Tiger: Can He Come Back

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Updated: August 14, 2013

Tiger Woods is now the second greatest golfer in history with 14 majors and 79 tour victories.  Woods career was never about being number two but being the best in golf history, to win 19 majors or more.  At 37 years and five years drought after winning his last major, those dreams are looking more distance.   From the time Woods won his first major in 1997 and through 2008, he won 14 majors and Jack Nickolas record look in jeopardy. Now, the question that is being asked, can Woods win another major. 

Arnold Palmer was the swashbuckling golfer who helped popularize Golf in the early 60’s with his aggressive play and legion of followers known as “Arnie’s Army.”  Between 1958 and 1962, he won seven majors but after his victory at the 1962 Open, he never won another major.  For four years, he was golf’s best, but he would soon be dwarfed by Jack Nicklaus. Palmer never won a major after his 32nd birthday and that was the same age that Tiger was when he won his last major.  In the Tennis world, John McEnroe won seven majors in a five year period between 1979 and 1984 but after his  1984 US Open victory, he never another major.  He reached his peak at 25.

Contrast this to Phil Mickelson, who at the age 32 was consider the greatest golfer never to win a major but at the age of 33, he would win his first major and he won his fifth major this past year at the age of 43. Tennis star Andre Agassi won the majority of his eight majors after he turned 29.  And the great Jack Nicklaus won major tournaments in three decades starting with the US Open in 1962 and his last major, the Masters in 1986.   He won his first major at 22 and his last at 46 years.

So the question that remains, can Tiger regain that magic that made him the dominant player between 1997 thru 2008 or will he simply be like John McEnroe or Arnold Palmer and be a meteor that rose and fell quickly back to earth? Or will Tiger find a fountain of youth and make the push for the magical 19?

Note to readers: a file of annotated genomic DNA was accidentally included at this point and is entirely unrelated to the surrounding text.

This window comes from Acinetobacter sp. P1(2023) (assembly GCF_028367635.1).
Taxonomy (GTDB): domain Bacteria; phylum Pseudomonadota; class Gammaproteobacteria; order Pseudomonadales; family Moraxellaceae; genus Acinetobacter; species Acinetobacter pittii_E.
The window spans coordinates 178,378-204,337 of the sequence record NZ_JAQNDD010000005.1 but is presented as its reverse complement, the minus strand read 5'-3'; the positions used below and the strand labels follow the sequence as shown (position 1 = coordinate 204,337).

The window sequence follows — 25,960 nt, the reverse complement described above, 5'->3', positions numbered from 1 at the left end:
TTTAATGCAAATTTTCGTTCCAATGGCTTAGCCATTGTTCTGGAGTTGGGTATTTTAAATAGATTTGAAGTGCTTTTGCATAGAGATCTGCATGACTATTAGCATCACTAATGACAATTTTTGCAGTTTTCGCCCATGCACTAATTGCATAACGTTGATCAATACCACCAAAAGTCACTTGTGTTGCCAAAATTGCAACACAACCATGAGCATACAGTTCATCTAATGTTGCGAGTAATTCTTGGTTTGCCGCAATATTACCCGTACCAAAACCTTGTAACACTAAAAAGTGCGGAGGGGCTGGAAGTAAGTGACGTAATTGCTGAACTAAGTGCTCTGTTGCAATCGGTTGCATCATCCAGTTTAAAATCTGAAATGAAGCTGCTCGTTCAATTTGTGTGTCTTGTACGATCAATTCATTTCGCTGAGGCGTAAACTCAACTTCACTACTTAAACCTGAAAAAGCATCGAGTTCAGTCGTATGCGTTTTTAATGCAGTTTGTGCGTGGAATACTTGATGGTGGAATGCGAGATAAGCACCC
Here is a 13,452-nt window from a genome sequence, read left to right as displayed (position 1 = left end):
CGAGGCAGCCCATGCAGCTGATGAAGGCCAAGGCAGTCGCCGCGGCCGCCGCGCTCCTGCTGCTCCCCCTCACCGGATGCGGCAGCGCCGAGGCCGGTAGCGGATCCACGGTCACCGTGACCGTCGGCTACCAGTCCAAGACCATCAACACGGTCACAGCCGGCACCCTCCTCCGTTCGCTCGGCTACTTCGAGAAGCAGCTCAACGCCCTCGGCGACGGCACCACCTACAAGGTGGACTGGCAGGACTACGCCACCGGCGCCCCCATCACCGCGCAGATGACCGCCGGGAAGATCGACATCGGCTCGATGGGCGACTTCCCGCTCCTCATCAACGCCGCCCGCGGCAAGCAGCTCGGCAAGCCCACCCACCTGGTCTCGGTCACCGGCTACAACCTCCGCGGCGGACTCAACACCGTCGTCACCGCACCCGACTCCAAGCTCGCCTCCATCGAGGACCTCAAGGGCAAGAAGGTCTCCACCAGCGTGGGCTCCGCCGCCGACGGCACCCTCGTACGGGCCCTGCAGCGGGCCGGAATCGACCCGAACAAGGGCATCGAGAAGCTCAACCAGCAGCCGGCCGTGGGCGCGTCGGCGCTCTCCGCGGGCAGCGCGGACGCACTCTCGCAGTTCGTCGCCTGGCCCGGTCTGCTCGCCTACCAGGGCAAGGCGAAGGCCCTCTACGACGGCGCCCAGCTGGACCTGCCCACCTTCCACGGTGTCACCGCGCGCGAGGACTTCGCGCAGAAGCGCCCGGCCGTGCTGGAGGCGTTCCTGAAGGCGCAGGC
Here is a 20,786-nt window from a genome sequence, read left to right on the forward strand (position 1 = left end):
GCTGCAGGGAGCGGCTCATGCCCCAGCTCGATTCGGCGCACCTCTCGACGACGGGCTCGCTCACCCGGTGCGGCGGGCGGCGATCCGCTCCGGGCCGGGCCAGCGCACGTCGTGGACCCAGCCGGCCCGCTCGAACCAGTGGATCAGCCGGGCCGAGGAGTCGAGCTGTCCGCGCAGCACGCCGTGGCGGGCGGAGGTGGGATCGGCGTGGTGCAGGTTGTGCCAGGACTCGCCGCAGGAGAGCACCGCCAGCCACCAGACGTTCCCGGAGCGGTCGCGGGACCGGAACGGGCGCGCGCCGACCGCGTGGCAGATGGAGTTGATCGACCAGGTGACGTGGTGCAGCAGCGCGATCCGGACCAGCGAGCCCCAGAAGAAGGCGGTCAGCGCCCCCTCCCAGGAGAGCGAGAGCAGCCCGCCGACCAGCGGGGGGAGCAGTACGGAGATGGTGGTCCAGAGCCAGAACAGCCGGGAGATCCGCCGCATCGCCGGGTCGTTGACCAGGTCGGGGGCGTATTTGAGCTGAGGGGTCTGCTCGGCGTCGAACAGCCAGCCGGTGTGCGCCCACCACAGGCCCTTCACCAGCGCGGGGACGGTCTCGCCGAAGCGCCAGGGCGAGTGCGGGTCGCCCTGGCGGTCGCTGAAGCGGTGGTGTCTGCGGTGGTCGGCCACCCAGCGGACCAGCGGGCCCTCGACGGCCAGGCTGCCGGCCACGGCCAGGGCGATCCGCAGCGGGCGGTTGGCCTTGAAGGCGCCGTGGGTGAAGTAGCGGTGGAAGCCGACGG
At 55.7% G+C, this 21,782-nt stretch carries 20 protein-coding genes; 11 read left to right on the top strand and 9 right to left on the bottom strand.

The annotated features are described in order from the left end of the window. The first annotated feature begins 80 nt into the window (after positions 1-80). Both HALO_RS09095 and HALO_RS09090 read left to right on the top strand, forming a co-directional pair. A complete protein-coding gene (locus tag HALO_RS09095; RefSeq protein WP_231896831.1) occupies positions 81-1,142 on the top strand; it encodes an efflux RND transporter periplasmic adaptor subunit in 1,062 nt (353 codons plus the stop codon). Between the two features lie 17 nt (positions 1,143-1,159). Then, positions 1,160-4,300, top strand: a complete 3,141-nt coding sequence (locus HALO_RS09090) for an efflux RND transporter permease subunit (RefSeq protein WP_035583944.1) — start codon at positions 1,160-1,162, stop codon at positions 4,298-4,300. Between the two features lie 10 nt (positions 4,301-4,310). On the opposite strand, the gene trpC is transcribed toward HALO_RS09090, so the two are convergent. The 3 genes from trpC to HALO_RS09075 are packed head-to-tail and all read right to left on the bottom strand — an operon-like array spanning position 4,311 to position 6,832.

Andre Agassi made an adjustment to his game and his training regimen as he climbed out of slump that lasted from 1996 after a brilliant 1995 season thru 1999.  Mickelson never played well at the British Open but this year, he played Scottish Open before going to play the Open and he adjusted his game to fit the British links.    Nicklaus made his adjustments as he got older and this allowed him to compete over a three decade period.  

The key to Woods is both mental and physical.  While Woods is still a remarkable athlete but as Athletes get older, they must make adjustments to Father Time.  And there is the mental part of the game as the mental toughness that allowed Woods to dominate is no longer there.  Woods has won four tournaments this year but he has collapsed in Majors, something he rarely did at this peak.  

Woods has the physical tool to make a run and as both Nicklaus and Mickelson have shown,  one can still play with the best in one’s forties in golf and Woods has been one of the most physical athlete to hit the links.  Woods stands as the second best golfer in the game history but at 37, can he make the push to leave the game as it greatest?

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